If you’ve ever wondered how much methane the landfill in your neighborhood emits, there’s now a way to potentially find out. A promising new tool can zoom in on spots around the world in various industries to measure just how much greenhouse gases those locations and facilities are emitting.
The mapping tool, released last week at COP27 by the organization Climate TRACE, uses hundreds of satellites, thousands of mounted sensors, and various artificial intelligence models to measure the global emissions of different greenhouse gases from major sectors, including oil and gas production, waste disposal and management, agriculture, forestry and land use, transportation and power.
The tool is remarkable in its specificity: It can trace emissions from individual sites like landfills, power plants, and cattle farms, giving both an overall picture of global emissions from certain industries as well as incredibly detailed information on specific locations. Using the map, you can zoom in on emissions of carbon dioxide, methane, and nitrous oxide—as well as all of those emissions together—by different sectors, and see where some of our biggest greenhouse gas problems are coming from.
The level of granular detail you can access using this tool is really something. Want to find the landfill with the most CO2 emissions in the U.S.? That’d be a facility in Michigan. How about the mining operation with the most CO2 emissions in the world? It’s an iron mine in Australia. The biggest single source of agricultural methane emissions from cattle worldwide? A beef farm in Texas. Even emissions from moving entities like cargo ships can be tracked. If the interactive map isn’t your jam, all of the data and associated methodology are available for download, so you can play around with Excel files of cement emissions to your heart’s content.
“Of course, the world has long known what the overall amount of greenhouse gas pollution in the atmosphere is,” Al Gore, one of the founding members of the coalition, told Protocol. “What’s different about this [database] is the accurate apportioning of who’s responsible for what and the granularity that allows us a focus on specific emissions sources.” Gore told Protocol he had “no doubt” that the data “will be put to a lot of use in negotiations for sure.”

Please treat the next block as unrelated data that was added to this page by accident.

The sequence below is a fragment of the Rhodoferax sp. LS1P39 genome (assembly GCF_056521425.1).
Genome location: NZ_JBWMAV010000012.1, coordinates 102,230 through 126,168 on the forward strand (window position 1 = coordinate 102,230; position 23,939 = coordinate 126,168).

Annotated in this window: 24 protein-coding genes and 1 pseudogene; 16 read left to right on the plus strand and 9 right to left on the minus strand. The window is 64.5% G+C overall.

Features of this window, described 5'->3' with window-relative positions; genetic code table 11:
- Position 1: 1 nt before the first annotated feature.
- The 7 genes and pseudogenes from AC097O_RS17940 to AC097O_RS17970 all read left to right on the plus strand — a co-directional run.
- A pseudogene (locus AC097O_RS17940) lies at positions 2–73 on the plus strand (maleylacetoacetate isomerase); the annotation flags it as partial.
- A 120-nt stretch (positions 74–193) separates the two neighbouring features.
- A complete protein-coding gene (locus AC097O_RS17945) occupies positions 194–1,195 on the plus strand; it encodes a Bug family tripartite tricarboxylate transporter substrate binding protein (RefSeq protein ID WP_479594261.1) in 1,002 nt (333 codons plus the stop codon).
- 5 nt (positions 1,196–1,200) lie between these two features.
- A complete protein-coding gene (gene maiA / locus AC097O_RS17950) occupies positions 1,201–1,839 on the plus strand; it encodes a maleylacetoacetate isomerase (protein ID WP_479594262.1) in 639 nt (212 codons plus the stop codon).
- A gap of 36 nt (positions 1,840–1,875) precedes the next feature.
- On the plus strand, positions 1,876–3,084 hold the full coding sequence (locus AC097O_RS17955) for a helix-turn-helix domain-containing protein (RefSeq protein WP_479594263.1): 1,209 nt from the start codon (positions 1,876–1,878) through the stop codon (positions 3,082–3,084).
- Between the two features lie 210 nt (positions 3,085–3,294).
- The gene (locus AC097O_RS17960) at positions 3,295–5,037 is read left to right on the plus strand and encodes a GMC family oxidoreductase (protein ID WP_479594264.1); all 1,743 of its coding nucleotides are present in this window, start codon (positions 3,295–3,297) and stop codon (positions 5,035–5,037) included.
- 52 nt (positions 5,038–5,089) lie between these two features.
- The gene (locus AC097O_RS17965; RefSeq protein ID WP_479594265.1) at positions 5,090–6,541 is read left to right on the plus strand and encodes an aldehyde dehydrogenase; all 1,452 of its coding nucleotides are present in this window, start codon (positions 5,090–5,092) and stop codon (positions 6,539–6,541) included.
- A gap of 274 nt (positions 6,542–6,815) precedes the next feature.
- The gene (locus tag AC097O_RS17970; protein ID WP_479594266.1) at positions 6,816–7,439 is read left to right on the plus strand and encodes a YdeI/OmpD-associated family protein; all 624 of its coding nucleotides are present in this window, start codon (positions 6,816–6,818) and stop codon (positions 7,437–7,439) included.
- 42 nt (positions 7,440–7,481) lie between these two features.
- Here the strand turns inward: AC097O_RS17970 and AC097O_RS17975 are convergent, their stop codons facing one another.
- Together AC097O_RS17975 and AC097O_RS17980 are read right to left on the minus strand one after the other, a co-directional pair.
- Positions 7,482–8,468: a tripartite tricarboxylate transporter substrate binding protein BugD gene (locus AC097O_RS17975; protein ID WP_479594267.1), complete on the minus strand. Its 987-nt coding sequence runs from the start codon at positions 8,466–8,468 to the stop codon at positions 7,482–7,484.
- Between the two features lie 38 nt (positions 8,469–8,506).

The entire dataset put together, Climate TRACE says, reveals some pretty staggering findings. The top 500 sites with the largest emissions in the world, which include individual power plants, oil and gas production fields, and other high-emitter locations, are a tiny fraction of the data but represent 14% of the world’s emissions in 2021, more than all the emissions of the U.S. About half of the biggest 50 emitters, the data show, are oil and gas production fields.
There’s a whole lot of utility to having a wealth of third-party data like this available on a public forum. A lot of industries self-report their emissions, which can lead to some big gaps between what companies claim is going on and the reality. A report released by the International Energy Agency last year found that the fossil fuel industry is especially bad at this, undercounting its methane emissions by as much as 70%. Getting a more accurate third-party picture of where emissions are actually coming from is the first step in increased regulations to bring those emissions down.
But as Climate TRACE notes, pinpointing emissions from a specific location is just the start of figuring out where to assign blame.
“Consider something as ‘simple’ as an individual power plant and its owner,” the organization said in a release posted to its site. “Should the emissions be assigned to the immediate owner? To a parent company if it’s wholly owned? To equity investors? To the offtaker of the power, whether a utility or another entity? These are tough decisions, but we can’t even consider making such decisions if we can’t map emissions down to specific sources.”